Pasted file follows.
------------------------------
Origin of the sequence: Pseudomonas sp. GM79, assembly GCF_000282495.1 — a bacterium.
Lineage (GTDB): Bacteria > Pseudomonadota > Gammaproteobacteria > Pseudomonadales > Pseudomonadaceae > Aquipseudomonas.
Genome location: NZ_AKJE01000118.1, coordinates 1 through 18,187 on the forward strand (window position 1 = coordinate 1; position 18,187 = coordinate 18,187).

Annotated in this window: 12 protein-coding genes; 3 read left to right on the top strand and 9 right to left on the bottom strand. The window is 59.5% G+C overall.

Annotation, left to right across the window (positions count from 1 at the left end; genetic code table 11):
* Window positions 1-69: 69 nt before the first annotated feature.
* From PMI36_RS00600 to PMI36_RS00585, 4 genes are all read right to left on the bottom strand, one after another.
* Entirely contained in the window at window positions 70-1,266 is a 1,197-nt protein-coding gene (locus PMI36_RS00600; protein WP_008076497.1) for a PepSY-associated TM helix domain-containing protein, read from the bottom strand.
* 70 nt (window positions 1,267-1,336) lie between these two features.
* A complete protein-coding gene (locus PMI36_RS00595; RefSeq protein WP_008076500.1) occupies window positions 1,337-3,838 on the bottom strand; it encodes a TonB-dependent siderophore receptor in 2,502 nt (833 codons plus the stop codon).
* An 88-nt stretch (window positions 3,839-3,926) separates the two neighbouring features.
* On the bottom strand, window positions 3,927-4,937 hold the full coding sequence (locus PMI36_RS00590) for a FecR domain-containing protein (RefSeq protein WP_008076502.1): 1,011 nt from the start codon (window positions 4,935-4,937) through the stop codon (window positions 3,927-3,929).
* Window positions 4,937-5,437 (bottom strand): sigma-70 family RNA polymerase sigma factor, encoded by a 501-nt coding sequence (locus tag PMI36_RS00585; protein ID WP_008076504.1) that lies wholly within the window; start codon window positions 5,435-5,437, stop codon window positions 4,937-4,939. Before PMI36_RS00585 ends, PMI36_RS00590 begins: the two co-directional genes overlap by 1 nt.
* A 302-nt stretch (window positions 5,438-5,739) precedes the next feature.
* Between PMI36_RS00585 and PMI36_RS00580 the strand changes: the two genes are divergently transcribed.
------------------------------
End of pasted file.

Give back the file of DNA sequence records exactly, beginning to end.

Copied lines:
Origin of the sequence: Pseudomonas sp. GM79, assembly GCF_000282495.1 — a bacterium.
Lineage (GTDB): Bacteria > Pseudomonadota > Gammaproteobacteria > Pseudomonadales > Pseudomonadaceae > Aquipseudomonas.
Genome location: NZ_AKJE01000118.1, coordinates 1 through 18,187 on the forward strand (window position 1 = coordinate 1; position 18,187 = coordinate 18,187).

Annotated in this window: 12 protein-coding genes; 3 read left to right on the top strand and 9 right to left on the bottom strand. The window is 59.5% G+C overall.

Annotation, left to right across the window (positions count from 1 at the left end; genetic code table 11):
* Window positions 1-69: 69 nt before the first annotated feature.
* From PMI36_RS00600 to PMI36_RS00585, 4 genes are all read right to left on the bottom strand, one after another.
* Entirely contained in the window at window positions 70-1,266 is a 1,197-nt protein-coding gene (locus PMI36_RS00600; protein WP_008076497.1) for a PepSY-associated TM helix domain-containing protein, read from the bottom strand.
* 70 nt (window positions 1,267-1,336) lie between these two features.
* A complete protein-coding gene (locus PMI36_RS00595; RefSeq protein WP_008076500.1) occupies window positions 1,337-3,838 on the bottom strand; it encodes a TonB-dependent siderophore receptor in 2,502 nt (833 codons plus the stop codon).
* An 88-nt stretch (window positions 3,839-3,926) separates the two neighbouring features.
* On the bottom strand, window positions 3,927-4,937 hold the full coding sequence (locus PMI36_RS00590) for a FecR domain-containing protein (RefSeq protein WP_008076502.1): 1,011 nt from the start codon (window positions 4,935-4,937) through the stop codon (window positions 3,927-3,929).
* Window positions 4,937-5,437 (bottom strand): sigma-70 family RNA polymerase sigma factor, encoded by a 501-nt coding sequence (locus tag PMI36_RS00585; protein ID WP_008076504.1) that lies wholly within the window; start codon window positions 5,435-5,437, stop codon window positions 4,937-4,939. Before PMI36_RS00585 ends, PMI36_RS00590 begins: the two co-directional genes overlap by 1 nt.
* A 302-nt stretch (window positions 5,438-5,739) precedes the next feature.
* Between PMI36_RS00585 and PMI36_RS00580 the strand changes: the two genes are divergently transcribed.